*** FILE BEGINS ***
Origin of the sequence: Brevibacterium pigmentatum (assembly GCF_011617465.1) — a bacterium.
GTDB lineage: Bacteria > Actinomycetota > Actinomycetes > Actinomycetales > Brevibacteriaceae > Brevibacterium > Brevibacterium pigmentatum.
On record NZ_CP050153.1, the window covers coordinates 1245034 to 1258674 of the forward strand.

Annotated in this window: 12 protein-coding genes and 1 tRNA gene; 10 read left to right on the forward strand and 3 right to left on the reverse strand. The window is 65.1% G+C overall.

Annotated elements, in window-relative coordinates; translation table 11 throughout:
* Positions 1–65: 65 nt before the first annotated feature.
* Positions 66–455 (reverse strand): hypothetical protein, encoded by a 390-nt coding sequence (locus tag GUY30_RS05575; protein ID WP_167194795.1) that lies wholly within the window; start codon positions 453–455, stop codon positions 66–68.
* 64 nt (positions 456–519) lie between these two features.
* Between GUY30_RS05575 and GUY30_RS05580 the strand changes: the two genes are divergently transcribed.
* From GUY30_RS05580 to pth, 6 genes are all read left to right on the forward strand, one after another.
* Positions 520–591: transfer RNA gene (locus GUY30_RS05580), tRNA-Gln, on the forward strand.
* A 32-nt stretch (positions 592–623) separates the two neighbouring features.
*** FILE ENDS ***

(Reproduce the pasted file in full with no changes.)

Origin of the sequence: Brevibacterium pigmentatum (assembly GCF_011617465.1) — a bacterium.
GTDB lineage: Bacteria > Actinomycetota > Actinomycetes > Actinomycetales > Brevibacteriaceae > Brevibacterium > Brevibacterium pigmentatum.
On record NZ_CP050153.1, the window covers coordinates 1245034 to 1258674 of the forward strand.

Annotated in this window: 12 protein-coding genes and 1 tRNA gene; 10 read left to right on the forward strand and 3 right to left on the reverse strand. The window is 65.1% G+C overall.

Annotated elements, in window-relative coordinates; translation table 11 throughout:
* Positions 1–65: 65 nt before the first annotated feature.
* Positions 66–455 (reverse strand): hypothetical protein, encoded by a 390-nt coding sequence (locus tag GUY30_RS05575; protein ID WP_167194795.1) that lies wholly within the window; start codon positions 453–455, stop codon positions 66–68.
* 64 nt (positions 456–519) lie between these two features.
* Between GUY30_RS05575 and GUY30_RS05580 the strand changes: the two genes are divergently transcribed.
* From GUY30_RS05580 to pth, 6 genes are all read left to right on the forward strand, one after another.
* Positions 520–591: transfer RNA gene (locus GUY30_RS05580), tRNA-Gln, on the forward strand.
* A 32-nt stretch (positions 592–623) separates the two neighbouring features.